Check your scope’s manual for torque specs and stay within the manufacturer’s recommendations. Don’t use thread-locking compound, which acts as a lubricant and will result in over-torquing. Don’t add torque because you think your rifle recoils harder than everyone else’s. A few extra seconds spent double-checking your work will pay off every time you press the trigger.
Perfecting Fit and Finish at the Range
If you’ve shelled out for a precision rifle, you owe it to yourself to get the most out of it.
Custom-Fit Your New Rifle
Before I ever chambered a round, I got behind the rifle in a variety of positions and checked how well I could see through the scope. Ideally, you’ll have a crisp, circular image. Any blurriness or directional shadow indicates an alignment issue between the ocular lens and your eye.
Adjust your scope’s parallax and focus rings to get the best possible view of your target and the reticle. Don’t stare too long — your brain will adjust to a blurry image within a few seconds and trick you into thinking it’s clear.
I shortened the 110 Precision’s length of pull by removing one spacer and raised the comb about half an inch to better fit my face. The Wiebad Mini Stock Pad is more of an advantage than I expected. The thin padding makes a noticeable difference in comfort, and the four attachment points keep it nice and snug.
Break In the Barrel
Barrel break-in is something that you probably haven’t experienced (if you’ve even heard of it) prior to exploring long-range shooting. It’s a lot like breaking in an engine in the sense that everyone seems to have a different opinion about the right way to do it.
With any firearm you buy, the bore might leave the factory with a mirror finish or enough grit to rival sandpaper. Usually, it doesn’t make enough of a difference for you to notice, but it definitely matters for long-range shooting. Essentially, your goal is to remove burrs and fill in pores until bullets get a smooth ride through the bore.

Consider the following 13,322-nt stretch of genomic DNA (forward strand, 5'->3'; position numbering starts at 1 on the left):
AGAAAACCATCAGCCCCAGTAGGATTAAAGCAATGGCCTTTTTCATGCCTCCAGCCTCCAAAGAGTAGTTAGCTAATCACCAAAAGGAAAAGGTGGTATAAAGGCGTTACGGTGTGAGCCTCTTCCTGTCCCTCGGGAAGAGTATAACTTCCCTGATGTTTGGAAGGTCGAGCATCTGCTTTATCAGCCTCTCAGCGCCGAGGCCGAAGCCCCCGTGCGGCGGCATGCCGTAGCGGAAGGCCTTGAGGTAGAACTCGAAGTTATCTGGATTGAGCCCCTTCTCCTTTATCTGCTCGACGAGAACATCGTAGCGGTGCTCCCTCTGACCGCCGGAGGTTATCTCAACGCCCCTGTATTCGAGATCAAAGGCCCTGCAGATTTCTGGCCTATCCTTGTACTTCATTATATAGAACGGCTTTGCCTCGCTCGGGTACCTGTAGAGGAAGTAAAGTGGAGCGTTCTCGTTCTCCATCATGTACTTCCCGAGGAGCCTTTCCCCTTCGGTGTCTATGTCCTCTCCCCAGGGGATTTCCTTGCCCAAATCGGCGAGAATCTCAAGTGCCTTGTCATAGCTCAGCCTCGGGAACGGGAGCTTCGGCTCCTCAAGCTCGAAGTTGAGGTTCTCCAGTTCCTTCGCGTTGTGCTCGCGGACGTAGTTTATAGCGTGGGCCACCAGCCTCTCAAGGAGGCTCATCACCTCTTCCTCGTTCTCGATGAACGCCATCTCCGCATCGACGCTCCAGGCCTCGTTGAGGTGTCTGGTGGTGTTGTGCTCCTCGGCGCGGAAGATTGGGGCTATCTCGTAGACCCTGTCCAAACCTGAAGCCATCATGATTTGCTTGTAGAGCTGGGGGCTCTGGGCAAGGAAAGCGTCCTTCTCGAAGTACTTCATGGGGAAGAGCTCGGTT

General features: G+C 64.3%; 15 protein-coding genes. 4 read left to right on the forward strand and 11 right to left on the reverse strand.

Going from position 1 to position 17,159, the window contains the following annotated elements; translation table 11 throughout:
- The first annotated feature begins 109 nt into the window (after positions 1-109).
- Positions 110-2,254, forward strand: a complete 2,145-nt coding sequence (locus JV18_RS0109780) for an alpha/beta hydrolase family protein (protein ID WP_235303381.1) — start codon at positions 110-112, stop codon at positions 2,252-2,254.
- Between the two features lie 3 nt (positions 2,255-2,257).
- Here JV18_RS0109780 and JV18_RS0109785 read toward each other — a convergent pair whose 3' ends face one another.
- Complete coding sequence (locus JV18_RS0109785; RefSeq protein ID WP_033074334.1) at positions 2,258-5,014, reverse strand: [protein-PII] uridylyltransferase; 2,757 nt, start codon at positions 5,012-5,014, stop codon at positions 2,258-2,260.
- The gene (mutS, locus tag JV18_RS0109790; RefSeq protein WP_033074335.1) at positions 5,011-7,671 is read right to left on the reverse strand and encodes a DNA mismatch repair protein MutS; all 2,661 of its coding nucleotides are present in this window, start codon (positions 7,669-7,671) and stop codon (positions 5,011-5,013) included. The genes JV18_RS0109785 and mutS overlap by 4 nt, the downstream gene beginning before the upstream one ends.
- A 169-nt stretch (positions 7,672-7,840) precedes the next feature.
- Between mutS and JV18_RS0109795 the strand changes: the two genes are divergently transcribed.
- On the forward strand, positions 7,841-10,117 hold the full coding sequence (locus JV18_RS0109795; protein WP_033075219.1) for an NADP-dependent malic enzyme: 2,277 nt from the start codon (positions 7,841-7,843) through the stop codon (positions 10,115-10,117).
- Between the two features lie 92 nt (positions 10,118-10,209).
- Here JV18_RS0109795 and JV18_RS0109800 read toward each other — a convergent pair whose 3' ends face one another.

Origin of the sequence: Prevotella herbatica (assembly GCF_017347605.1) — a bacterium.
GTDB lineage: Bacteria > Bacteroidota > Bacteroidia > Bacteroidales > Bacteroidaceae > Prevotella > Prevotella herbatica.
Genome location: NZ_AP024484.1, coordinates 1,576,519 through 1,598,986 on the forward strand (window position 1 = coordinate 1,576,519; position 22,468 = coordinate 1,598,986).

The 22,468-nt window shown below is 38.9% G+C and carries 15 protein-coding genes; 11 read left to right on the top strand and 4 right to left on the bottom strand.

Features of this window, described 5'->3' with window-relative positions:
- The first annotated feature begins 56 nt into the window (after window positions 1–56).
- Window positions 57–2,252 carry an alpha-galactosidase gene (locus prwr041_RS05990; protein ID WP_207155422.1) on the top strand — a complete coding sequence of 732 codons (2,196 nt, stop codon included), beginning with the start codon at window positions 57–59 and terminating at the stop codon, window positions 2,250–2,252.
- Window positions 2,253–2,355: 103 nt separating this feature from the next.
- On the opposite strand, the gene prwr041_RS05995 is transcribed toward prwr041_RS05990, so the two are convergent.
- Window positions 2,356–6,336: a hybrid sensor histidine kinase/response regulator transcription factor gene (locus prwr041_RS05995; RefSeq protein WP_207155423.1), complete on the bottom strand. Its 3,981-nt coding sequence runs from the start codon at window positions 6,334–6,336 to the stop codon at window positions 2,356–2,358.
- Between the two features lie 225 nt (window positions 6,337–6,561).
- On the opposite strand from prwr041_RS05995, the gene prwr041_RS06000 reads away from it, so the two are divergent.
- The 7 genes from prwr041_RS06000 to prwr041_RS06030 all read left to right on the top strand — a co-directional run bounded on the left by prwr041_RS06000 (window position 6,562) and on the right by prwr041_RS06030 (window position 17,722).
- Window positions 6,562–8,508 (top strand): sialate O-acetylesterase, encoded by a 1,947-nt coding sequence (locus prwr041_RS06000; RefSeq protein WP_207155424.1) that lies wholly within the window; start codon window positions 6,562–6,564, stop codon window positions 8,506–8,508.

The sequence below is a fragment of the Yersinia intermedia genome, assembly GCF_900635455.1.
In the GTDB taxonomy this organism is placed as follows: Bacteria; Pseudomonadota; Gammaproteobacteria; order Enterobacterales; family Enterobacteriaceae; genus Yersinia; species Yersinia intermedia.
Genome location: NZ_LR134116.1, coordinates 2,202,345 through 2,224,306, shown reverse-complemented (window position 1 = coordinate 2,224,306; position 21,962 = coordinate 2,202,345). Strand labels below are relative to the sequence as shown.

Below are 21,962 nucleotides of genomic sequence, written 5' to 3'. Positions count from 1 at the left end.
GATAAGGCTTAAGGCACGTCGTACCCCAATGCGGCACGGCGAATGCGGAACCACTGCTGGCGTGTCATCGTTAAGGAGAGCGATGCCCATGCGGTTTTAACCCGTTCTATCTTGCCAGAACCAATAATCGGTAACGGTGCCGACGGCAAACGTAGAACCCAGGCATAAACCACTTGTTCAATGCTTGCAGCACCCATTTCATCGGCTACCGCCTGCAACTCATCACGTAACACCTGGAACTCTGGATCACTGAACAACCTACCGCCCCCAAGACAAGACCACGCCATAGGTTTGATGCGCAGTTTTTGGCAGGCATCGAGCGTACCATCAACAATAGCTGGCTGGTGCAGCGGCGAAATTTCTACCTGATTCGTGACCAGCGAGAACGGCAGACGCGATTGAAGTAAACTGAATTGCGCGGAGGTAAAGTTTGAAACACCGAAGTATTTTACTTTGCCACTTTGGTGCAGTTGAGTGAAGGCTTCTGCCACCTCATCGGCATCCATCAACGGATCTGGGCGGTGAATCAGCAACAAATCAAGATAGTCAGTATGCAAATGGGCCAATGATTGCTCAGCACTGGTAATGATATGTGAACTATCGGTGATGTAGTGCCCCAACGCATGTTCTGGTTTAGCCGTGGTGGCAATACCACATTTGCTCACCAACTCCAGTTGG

I ran a patch soaked with Hoppe’s Copper Solvent through the bore after each shot until they stopped coming out blue. Within five or six shots, my patches showed carbon but no telltale copper residue, indicating that the barrel was smooth and ready to provide optimal accuracy. Credit Savage for having it ready to go in short order; non-precision barrels might take more work. Finally, I flushed out the bore with basic Hoppe’s Cleaning Solvent and a few dry patches.
Zeroing your scope is critical, so make the rifle as stable as possible to eliminate human error. I prefer to zero rifles from the prone position since no bench is more stable than the planet. Long-range shooters typically use a 100-yard zero (remember to adjust the scope’s parallax knob accordingly).
My first shots landed about a foot low and an inch left. Normally, you’d be able to chalk that up to adjustments of 12 MOA up and 1 MOA, right, but remember that this is an MRAD scope, so the grid on my 100-yard precision rifle target didn’t correlate to clicks on the turrets.
Each click on the Strike Eagle (0.1 milliradians) moves the point of impact 0.36 inches at 100 yards, so I dialed in 33 clicks up and three clicks right. That got me close enough to make one more round of fine adjustments and squeeze three shots into a half-inch group.